Walter Isaacson’s biography of Steve Jobs is filled with a lot of personal anecdotes about what the charismatic Apple co-founder and ex-CEO was like in his personal life… and most of them were not very good at making Jobs look likable or human.
That’s why I was grateful to see this thread pop up on Quora, in which Tim Smith, the principal at the Applied Design Group talks about the time that Steve Jobs, his son and Laurene Powell Jobs tried to fix his car back in the 1990s… along with a mysterious man in a tuxedo who looked eerily like James Bond.
The Jabra Freeway ($100) is Jabra’s flagship bluetooth car speakerphone. The Freeway has loads of top-rung features like hands-free voice commands, caller announcements and FM music-streaming, wrapped around three loud, powerful speakers accompanied by noise-cancelling dual microphones — making it a very attractive option for drivers who want to add a hands-free speakerphone to their cars.
If it weren’t for Apple, this car would probably look awful to you.
Steve Jobs never got the chance to build the car of his dreams, but he has still had a huge affect on the car industry. Why? Because he made white cool. Before Apple began making white computers and accessories, white was a color only associated with boring products like refrigerators — and nobody dreamed of owning a white car. Now it’s the most popular car color in America.
Apple demonstrates Siri integration in vehicles at WWDC.
Earlier this week during its WWDC keynote, Apple announced that nine automakers have committed to introducing a special Siri button into their upcoming vehicles, allowing you to activate your voice-controlled assistant without removing your hands from the steering wheel. However, it seems the Cupertino company forgot to tell some of those manufacturers about its plan.
Decent in-dash stereo systems aren’t just expensive, they make you a target for a break-in… and why even bother with one when your iPhone can do everything a stereo dash can do, and a lot more besides?
Exactly, say the makers of Devium Dash, a new project up on Kickstarter. Instead of some expensive in-dash system that doesn’t do as much as your iDevice, why don’t you just slap your iPhone into the dash when you start driving instead?
All I wanted for Christmas was an iPhone. That’s it. But my parents went off and bought me a stupid Kindle Fire…those dumb bastards. Actually I’d be pretty happy with receiving a new Kindle Fire, and I already have an iPhone 4S with the fancy camera and everything so I don’t need a new one of those, but apparently a lot of people were disappointed on Christmas morning when they didn’t unwrap a shiny new iPhone. Taking the audacity of privileged consumerism to new heights of hilarity, comedy writer Jon Hendren compiled the stream of dejected tweets into a music video to express the world’s ingratidude.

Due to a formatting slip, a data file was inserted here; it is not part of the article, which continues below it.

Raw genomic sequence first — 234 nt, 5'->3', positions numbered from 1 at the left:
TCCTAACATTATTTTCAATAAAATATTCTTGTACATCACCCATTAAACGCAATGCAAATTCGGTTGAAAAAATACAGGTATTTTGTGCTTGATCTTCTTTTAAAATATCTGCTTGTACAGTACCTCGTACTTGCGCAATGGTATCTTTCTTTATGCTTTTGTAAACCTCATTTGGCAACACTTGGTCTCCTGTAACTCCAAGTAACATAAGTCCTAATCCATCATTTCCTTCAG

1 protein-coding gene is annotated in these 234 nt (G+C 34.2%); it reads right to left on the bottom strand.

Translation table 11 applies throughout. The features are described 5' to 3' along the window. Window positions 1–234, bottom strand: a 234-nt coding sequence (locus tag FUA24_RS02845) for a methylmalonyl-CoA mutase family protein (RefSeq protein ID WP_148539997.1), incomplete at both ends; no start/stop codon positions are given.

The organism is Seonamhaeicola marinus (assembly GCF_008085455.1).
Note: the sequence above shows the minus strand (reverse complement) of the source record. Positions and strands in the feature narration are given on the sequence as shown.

“WTF?! I Wanted An iPhone” is a catchy (but NSFW) tune that captures little treasures of bitterness that bloomed on Christmas morning. The enormous display of ingratitude is a bit shocking. Hey @SamStandsFoSwag we’re sorry mom and dad got you the black iPod Touch instead of the white one, but maybe when you graduate high school and get a job you’ll realize, “Oh dang, spending $200 on a silly music player is not the funnest thing to do in world.”
LAS VEGAS, CES 2011 — Pioneer launched its SmartCradle for the iPhone at its CES presser today, further proving that the aftermarket auto industry seems to be embracing the iPhone with rapidly increasing gusto.
They really pulled out the stops on this one, hardware-wise: a dedicated GPS receiver with an external antenna, which they said will give even newer iPod Touch models GPS capability; an accelerometer and gyro sensor for better location awareness; hands-free calling an integrated amplified speaker with the ability to vary volume based on ambient noise; and audio/video output. Of course, it’ll also charge the iPhone; Ted Cardenas, Pioneer’s director of marketing, made of point of this — but since the iPhone won’t last long with location services going, any dock even remotely similar already includes charging ability. Nary a whiff on price or availability yet.
LAS VEGAS — Griffin revealed something really cool today: a sensor that hooks up to your car’s diagnostic computer and feeds all kinds of info to your iPhone. Griffin calls it the CarTrip, and it attaches to your car’s OBD-II sensor (the thing car mechanics uses to diagnose problems), collects and stores the data, then sends it to your iPhone (we’re not sure how, because the press release doesn’t say), which then displays the data in realtime with the help its free partner app, CleanDrive.
The app/hardware package will reveal all kinds of information, like fuel consumption rates, acceleration, and it’ll interpret diagnostic codes. It’ll also display a “Carbon Score,” so you can figure out how much you’re befouling the planet by driving around.
CarTrip should be available in early 2011 for $90.
Update: CarTrip is equipped with Bluetooth for relaying the data to an iPhone. Thanks Levi!
Hyundai has gone high-tech for their luxury Equus sedan, releasing the 2011 owner’s manual as a free interactive iPad app. Now you can view a multimedia reference guide, locate Hyundai dealers, schedule service appointments, read (and ignore) safety warnings, and – according to the App Store description – “experience Equus rear-passenger massage and relaxation therapy.”
Wow. That’s some owner’s manual.
Even better, an iPad comes with the car! Nice perk. Vehicle cost: $58,900. iPhone and iPod touch versions of the app are scheduled for release shortly.